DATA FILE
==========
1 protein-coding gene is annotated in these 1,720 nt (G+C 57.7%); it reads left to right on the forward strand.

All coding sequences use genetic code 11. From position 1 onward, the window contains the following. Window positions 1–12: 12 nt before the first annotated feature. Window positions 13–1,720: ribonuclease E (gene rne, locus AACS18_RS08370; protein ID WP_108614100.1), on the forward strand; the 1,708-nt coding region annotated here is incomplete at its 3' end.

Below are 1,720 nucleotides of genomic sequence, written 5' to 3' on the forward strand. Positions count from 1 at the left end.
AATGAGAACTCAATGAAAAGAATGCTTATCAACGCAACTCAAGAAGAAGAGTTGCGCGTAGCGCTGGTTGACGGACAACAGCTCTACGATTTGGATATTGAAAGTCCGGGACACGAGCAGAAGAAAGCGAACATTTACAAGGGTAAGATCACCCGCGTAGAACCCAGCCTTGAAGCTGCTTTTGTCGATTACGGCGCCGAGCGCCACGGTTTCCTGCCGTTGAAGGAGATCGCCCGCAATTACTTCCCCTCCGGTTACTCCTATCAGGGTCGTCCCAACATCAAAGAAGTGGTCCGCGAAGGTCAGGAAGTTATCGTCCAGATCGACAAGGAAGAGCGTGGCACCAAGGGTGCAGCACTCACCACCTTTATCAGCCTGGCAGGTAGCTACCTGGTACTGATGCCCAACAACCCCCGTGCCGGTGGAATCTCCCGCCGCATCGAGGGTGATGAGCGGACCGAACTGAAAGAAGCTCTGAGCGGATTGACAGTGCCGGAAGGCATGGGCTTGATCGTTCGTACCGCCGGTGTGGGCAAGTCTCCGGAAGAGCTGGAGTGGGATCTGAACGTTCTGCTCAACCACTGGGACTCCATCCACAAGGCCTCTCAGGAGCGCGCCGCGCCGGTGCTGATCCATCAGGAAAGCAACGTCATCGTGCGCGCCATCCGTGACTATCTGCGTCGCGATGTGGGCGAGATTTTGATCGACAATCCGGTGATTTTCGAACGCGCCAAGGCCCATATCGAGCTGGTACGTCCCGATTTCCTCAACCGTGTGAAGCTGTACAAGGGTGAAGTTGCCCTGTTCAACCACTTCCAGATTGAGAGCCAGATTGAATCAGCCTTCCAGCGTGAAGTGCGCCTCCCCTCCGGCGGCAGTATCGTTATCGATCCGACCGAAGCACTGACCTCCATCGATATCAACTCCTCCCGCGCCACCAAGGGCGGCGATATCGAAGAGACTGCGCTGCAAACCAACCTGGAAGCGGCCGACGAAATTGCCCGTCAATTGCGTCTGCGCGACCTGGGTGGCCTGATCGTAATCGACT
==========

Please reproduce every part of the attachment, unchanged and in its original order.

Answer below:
1 protein-coding gene is annotated in these 1,720 nt (G+C 57.7%); it reads left to right on the forward strand.

All coding sequences use genetic code 11. From position 1 onward, the window contains the following. Window positions 1–12: 12 nt before the first annotated feature. Window positions 13–1,720: ribonuclease E (gene rne, locus AACS18_RS08370; protein ID WP_108614100.1), on the forward strand; the 1,708-nt coding region annotated here is incomplete at its 3' end.

Below are 1,720 nucleotides of genomic sequence, written 5' to 3' on the forward strand. Positions count from 1 at the left end.
AATGAGAACTCAATGAAAAGAATGCTTATCAACGCAACTCAAGAAGAAGAGTTGCGCGTAGCGCTGGTTGACGGACAACAGCTCTACGATTTGGATATTGAAAGTCCGGGACACGAGCAGAAGAAAGCGAACATTTACAAGGGTAAGATCACCCGCGTAGAACCCAGCCTTGAAGCTGCTTTTGTCGATTACGGCGCCGAGCGCCACGGTTTCCTGCCGTTGAAGGAGATCGCCCGCAATTACTTCCCCTCCGGTTACTCCTATCAGGGTCGTCCCAACATCAAAGAAGTGGTCCGCGAAGGTCAGGAAGTTATCGTCCAGATCGACAAGGAAGAGCGTGGCACCAAGGGTGCAGCACTCACCACCTTTATCAGCCTGGCAGGTAGCTACCTGGTACTGATGCCCAACAACCCCCGTGCCGGTGGAATCTCCCGCCGCATCGAGGGTGATGAGCGGACCGAACTGAAAGAAGCTCTGAGCGGATTGACAGTGCCGGAAGGCATGGGCTTGATCGTTCGTACCGCCGGTGTGGGCAAGTCTCCGGAAGAGCTGGAGTGGGATCTGAACGTTCTGCTCAACCACTGGGACTCCATCCACAAGGCCTCTCAGGAGCGCGCCGCGCCGGTGCTGATCCATCAGGAAAGCAACGTCATCGTGCGCGCCATCCGTGACTATCTGCGTCGCGATGTGGGCGAGATTTTGATCGACAATCCGGTGATTTTCGAACGCGCCAAGGCCCATATCGAGCTGGTACGTCCCGATTTCCTCAACCGTGTGAAGCTGTACAAGGGTGAAGTTGCCCTGTTCAACCACTTCCAGATTGAGAGCCAGATTGAATCAGCCTTCCAGCGTGAAGTGCGCCTCCCCTCCGGCGGCAGTATCGTTATCGATCCGACCGAAGCACTGACCTCCATCGATATCAACTCCTCCCGCGCCACCAAGGGCGGCGATATCGAAGAGACTGCGCTGCAAACCAACCTGGAAGCGGCCGACGAAATTGCCCGTCAATTGCGTCTGCGCGACCTGGGTGGCCTGATCGTAATCGACT